In children the most prominent anterior midline structures in the neck are not the thyroid as in adults but the hyoid bone and cricoid cartilage. As the larynx is more cephalad in children the cricothyroid membrane is higher than in adults and placement of a catheter may be more difficult as the mandible gets in the way. A healthy amount of adipose in the subcutaneous tissue can obscure the anatomy. Currently clinicians identify the CTM using palpation of anatomical landmarks. In infants, with the head in extension and soft tissue pulled up towards the mandible, the CTM may be difficult to distinguish. It is suggested that bimanual manipulation may enable identification of the cartilaginous trachea.

To perform a cricothyroid puncture, a syringe containing sterile saline is attached to a cannula. The skin over the cricothyroid membrane is stabilised with the index finger and thumb of the non-dominant hand. The transtracheal cannula is inserted through the cricothyroid membrane at a 45º angle heading caudal and posterior. However, in neonates due to the restricted dimensions, a needle is the only option for cricothyroidotomy. Even in experienced hands, cricothyroidotomy is technically challenging. In inexperienced hands this can lead to significant injuries including the risk of fracture of the thyroid and cricoid cartilages.

A recent abstract has tried to determine whether how easy it is to locate the CTM in children. Their initial conclusions suggest that the identification of the CTM is difficult. The limitations of their study are that there are small numbers and only one person has been asked to perform the identification.

The applications of ultrasound are vast and varied. It is readily available, portable and easy to use. Of note, a recent study has used ultrasound (Sonosite 10Hz) to help identify the CTM in adults. Following a period of training, it was found to improve accuracy and speed of identification.

The investigators aim to determine how easy it is for anaesthetists to identify the CTM in children and infants and whether ultrasound maybe a useful adjunct. The investigators aim to conduct a randomized single blinded trial to compare methods to detect the CTM: palpation of anatomical landmarks versus ultrasound .

  Eligibility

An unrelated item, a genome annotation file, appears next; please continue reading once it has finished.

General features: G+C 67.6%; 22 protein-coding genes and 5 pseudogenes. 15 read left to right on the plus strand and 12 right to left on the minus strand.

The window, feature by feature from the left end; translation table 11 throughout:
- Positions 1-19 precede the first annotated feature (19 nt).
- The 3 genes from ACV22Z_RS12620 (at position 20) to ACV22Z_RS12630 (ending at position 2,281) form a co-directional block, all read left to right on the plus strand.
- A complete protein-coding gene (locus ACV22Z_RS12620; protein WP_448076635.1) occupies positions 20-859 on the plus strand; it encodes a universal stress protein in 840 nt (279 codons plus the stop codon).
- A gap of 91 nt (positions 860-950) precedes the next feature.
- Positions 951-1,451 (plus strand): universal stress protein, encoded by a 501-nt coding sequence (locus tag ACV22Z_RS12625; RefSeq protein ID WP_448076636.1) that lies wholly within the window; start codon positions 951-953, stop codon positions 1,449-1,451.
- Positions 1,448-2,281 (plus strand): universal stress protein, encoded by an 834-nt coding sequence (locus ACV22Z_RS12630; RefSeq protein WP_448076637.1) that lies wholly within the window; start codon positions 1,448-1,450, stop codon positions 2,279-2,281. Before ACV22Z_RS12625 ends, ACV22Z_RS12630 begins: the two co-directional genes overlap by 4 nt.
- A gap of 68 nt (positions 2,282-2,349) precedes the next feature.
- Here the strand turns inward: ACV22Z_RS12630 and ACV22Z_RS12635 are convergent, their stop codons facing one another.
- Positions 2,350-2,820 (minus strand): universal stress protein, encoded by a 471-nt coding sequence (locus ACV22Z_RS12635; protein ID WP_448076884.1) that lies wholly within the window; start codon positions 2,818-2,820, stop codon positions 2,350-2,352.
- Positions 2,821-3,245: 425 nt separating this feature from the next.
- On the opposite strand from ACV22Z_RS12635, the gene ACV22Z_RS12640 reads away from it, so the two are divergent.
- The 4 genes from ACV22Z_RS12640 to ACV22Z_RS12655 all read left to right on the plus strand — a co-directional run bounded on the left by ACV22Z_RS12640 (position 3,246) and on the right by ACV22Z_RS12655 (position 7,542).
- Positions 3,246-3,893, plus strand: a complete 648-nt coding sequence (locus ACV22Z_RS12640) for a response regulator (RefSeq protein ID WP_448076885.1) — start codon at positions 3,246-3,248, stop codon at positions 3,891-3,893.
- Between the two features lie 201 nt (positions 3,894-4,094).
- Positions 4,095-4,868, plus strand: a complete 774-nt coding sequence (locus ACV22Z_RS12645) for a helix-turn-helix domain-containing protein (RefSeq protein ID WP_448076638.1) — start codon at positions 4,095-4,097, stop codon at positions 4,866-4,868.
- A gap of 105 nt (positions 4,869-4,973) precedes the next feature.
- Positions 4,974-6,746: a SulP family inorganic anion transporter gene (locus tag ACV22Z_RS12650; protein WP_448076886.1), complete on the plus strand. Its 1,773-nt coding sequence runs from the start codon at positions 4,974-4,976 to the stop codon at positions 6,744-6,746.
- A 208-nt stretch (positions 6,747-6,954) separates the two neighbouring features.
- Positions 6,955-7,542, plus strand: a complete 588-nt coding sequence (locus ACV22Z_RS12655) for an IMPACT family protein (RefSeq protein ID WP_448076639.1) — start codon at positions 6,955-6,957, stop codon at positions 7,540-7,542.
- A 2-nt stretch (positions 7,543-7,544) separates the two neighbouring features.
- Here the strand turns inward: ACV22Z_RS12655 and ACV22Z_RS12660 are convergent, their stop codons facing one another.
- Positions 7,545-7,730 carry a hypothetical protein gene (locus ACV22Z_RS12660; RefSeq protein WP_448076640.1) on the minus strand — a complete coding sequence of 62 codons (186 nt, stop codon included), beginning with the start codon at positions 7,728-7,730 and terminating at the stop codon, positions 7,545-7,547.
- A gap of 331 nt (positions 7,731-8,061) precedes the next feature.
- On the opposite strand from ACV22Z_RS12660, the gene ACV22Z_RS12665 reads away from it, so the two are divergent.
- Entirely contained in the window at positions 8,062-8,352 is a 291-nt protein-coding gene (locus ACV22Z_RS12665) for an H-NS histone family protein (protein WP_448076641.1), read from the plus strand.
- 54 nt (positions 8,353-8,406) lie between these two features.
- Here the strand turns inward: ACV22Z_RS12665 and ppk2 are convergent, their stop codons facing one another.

Ages Eligible for Study:   up to 8 Years
Genders Eligible for Study:   Both
Accepts Healthy Volunteers:   No
Criteria

Inclusion Criteria:

  • All children between 0-8 years requiring general anaethesia for elective MRI head, neck and spinal scans

Exclusion Criteria:

  • Children with obvious neck deformity, goitre, tracheostomy and emergency cases
  Contacts and Locations
Choosing to participate in a study is an important personal decision. Talk with your doctor and family members or friends about deciding to join a study. To learn more about this study, you or your doctor may contact the study research staff using the Contacts provided below. For general information, see Learn About Clinical Studies.

Please refer to this study by its ClinicalTrials.gov identifier: NCT01637207

Contacts
Contact: Nadine Dobby, MBBS nadine.dobby@gosh.nhs.uk

Locations
United Kingdom
Great Ormond Street Hospital for Sick Children NHS Foundation Trust Not yet recruiting
London, United Kingdom, WC1N 3JH
Sponsors and Collaborators
Great Ormond Street Hospital for Children NHS Foundation Trust
Investigators
Principal Investigator: Nadine Dobby, MBBS Great Ormond Street Hospital for Sick Children NHS Foundation Trust
  More Information

No publications provided

Responsible Party: Great Ormond Street Hospital for Children NHS Foundation Trust
ClinicalTrials.gov Identifier: NCT01637207     History of Changes
Other Study ID Numbers: 10AR11
Study First Received: June 1, 2012
Last Updated: July 10, 2012
Health Authority: United Kingdom: Research Ethics Committee

ClinicalTrials.gov processed this record on September 14, 2014